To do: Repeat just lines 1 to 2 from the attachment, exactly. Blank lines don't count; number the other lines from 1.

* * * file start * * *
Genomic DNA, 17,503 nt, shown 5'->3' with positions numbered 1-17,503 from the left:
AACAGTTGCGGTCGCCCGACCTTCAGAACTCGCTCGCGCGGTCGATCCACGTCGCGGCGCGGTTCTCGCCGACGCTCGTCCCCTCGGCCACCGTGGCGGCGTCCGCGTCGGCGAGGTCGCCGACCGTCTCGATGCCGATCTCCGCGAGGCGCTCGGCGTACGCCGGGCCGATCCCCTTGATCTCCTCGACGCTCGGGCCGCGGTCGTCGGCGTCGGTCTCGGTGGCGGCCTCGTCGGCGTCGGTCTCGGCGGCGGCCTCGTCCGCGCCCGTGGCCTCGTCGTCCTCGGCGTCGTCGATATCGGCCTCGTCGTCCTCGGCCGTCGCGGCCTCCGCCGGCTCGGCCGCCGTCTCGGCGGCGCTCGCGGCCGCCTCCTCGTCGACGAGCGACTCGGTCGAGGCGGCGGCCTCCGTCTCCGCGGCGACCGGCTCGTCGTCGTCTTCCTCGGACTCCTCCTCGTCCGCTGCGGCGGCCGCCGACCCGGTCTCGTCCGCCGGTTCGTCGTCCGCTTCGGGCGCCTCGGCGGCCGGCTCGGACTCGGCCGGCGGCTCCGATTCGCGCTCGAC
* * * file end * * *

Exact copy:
Genomic DNA, 17,503 nt, shown 5'->3' with positions numbered 1-17,503 from the left:
AACAGTTGCGGTCGCCCGACCTTCAGAACTCGCTCGCGCGGTCGATCCACGTCGCGGCGCGGTTCTCGCCGACGCTCGTCCCCTCGGCCACCGTGGCGGCGTCCGCGTCGGCGAGGTCGCCGACCGTCTCGATGCCGATCTCCGCGAGGCGCTCGGCGTACGCCGGGCCGATCCCCTTGATCTCCTCGACGCTCGGGCCGCGGTCGTCGGCGTCGGTCTCGGTGGCGGCCTCGTCGGCGTCGGTCTCGGCGGCGGCCTCGTCCGCGCCCGTGGCCTCGTCGTCCTCGGCGTCGTCGATATCGGCCTCGTCGTCCTCGGCCGTCGCGGCCTCCGCCGGCTCGGCCGCCGTCTCGGCGGCGCTCGCGGCCGCCTCCTCGTCGACGAGCGACTCGGTCGAGGCGGCGGCCTCCGTCTCCGCGGCGACCGGCTCGTCGTCGTCTTCCTCGGACTCCTCCTCGTCCGCTGCGGCGGCCGCCGACCCGGTCTCGTCCGCCGGTTCGTCGTCCGCTTCGGGCGCCTCGGCGGCCGGCTCGGACTCGGCCGGCGGCTCCGATTCGCGCTCGAC